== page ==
37. [37]
    Suffredini A F, Hochstein H D, McMahon FG. Dose-related inflammatory effects of intravenous endotoxin in humans: evaluation of a new clinical lot of Escherichia coli O:113 endotoxin. J Infect Dis, 1999, 179: 1278–1282.CrossRefPubMedGoogle Scholar
  38. [38]
    Nowroozalizadeh S, Mansson F, da Silva Z, et al. Microbial translocation correlates with the severity of both HIV-1 and HIV-2 infections. J Infect Dis, 2010, 201: 1150–1154.CrossRefPubMedGoogle Scholar
  39. [39]
    Wallet M A, Rodriguez C A, Yin L, et al. Microbial translocation induces persistent macrophage activation unrelated to HIV-1 levels or T-cell activation following therapy. AIDS, 2010, 24: 1281–1290.PubMedCentralCrossRefPubMedGoogle Scholar
  40. [40]
    Ganusov V V, De Boer R J. Do most lymphocytes in humans really reside in the gut? Trends Immunol, 2007, 28: 514–518.CrossRefPubMedGoogle Scholar
  41. [41]
    Belmonte L, Olmos M, Fanin A, et al. The intestinal mucosa as a reservoir of HIV-1 infection after successful HAART. AIDS, 2007, 21: 2106–2108.CrossRefPubMedGoogle Scholar
  42. [42]
    Shen R, Smythies L E, Clements R H, et al. Dendritic cells transmit HIV-1 through human small intestinal mucosa. J Leukoc Biol, 2010, 87: 663–670.PubMedCentralCrossRefPubMedGoogle Scholar
  43. [43]
    Shattock R J, Moore J P. Inhibiting sexual transmission of HIV-1 infection. Nature reviews Microbiology, 2003, 1: 25–34.CrossRefPubMedGoogle Scholar
  44. [44]
    Ganor Y, Zhou Z, Tudor D, et al. Within 1 h, HIV-1 uses viral synapses to enter efficiently the inner, but not outer, foreskin mucosa and engages Langerhans-T cell conjugates. Mucosal Immunol, 2010, 3: 506–522.CrossRefPubMedGoogle Scholar
  45. [45]
    Saba E, Grivel J C, Vanpouille C, et al. HIV-1 sexual transmission: Early events of HIV-1 infection of human cervico-vaginal tissue in an optimized ex vivo model. Mucosal Immunol, 2010, 3: 280–290.PubMedCentralCrossRefPubMedGoogle Scholar
  46. [46]
    Hladik F, Sakchalathorn P, Ballweber L, et al. Initial events in establishing vaginal entry and infection by human immunodeficiency virus type-1. Immunity, 2007, 26: 257–270.PubMedCentralCrossRefPubMedGoogle Scholar
  47. [47]
    Moodley P, Connolly C, Sturm AW. Interrelationships among human immunodeficiency virus type 1 infection, bacterial vaginosis, trichomoniasis, and the presence of yeasts. J Infect Dis, 2002, 185: 69–73.CrossRefPubMedGoogle Scholar
  48. [48]
    Knezevic A, Stepanovic S, Cupic M, et al. Reduced quantity and hydrogen-peroxide production of vaginal lactobacilli in HIV positive women. Biomed Pharmacother, 2005, 59: 521–523.CrossRefPubMedGoogle Scholar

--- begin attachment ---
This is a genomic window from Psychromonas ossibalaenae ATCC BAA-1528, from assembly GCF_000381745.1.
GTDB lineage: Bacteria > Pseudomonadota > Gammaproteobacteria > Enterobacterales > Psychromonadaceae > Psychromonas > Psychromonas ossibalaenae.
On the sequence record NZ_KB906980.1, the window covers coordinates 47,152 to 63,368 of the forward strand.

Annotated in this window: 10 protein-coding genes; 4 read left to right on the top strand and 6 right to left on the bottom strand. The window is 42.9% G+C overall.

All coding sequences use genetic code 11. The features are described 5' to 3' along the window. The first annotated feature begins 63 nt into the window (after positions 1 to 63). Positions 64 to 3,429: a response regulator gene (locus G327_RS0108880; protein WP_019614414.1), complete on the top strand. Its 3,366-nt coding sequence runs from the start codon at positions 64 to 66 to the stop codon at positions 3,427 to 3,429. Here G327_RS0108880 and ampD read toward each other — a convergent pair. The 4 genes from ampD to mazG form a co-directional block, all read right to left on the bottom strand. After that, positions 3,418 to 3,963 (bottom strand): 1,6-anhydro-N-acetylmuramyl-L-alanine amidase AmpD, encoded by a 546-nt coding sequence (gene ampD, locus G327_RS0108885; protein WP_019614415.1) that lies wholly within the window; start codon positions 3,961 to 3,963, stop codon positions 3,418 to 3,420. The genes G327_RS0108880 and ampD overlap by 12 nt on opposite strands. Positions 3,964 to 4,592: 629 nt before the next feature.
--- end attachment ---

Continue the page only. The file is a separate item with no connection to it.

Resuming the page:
49. [49]
    Frank D N, Manigart O, Leroy V, et al. Altered vaginal microbiota are associated with perinatal mother-to-child transmission of HIV in African women from Burkina Faso. J Acquir Immune Defic Syndr, 2012, 60: 299–306.CrossRefPubMedGoogle Scholar
  50. [50]
    Chung H, Kasper D L. Microbiota-stimulated immune mechanisms to maintain gut homeostasis. Current opinion in immunology, 2010, 22: 455–460.CrossRefPubMedGoogle Scholar
  51. [51]
    Hooper L V, Macpherson A J. Immune adaptations that maintain homeostasis with the intestinal microbiota. Nat Rev Immunol, 2010, 10: 159–169.CrossRefPubMedGoogle Scholar
  52. [52]
    Fujimura K E, Slusher N A, Cabana M D, et al. Role of the gut microbiota in defining human health. Expert review of anti-infective therapy, 2010, 8: 435–454.PubMedCentralCrossRefPubMedGoogle Scholar
  53. [53] Sharma R, Young C, Neu J. Molecular modulation of intestinal epithelial barrier: Contribution of microbiota. Journal of biomedicine & biotechnology, 2010, 2010: aticle ID 305879.Google Scholar
  54. [54]
    Gori A, Tincati C, Rizzardini G, et al. Early impairment of gut function and gut flora supporting a role for alteration of gastrointestinal mucosa in human immunodeficiency virus pathogenesis. J Clin Microbiol, 2008, 46: 757–758.PubMedCentralCrossRefPubMedGoogle Scholar
  55. [55]
    Kantor B, Ma H, Webster-Cyriaque J, et al. Epigenetic activation of unintegrated HIV-1 genomes by gut-associated short chain fatty acids and its implications for HIV infection. Proc Natl Acad Sci USA, 2009, 106: 18786–18791.PubMedCentralCrossRefPubMedGoogle Scholar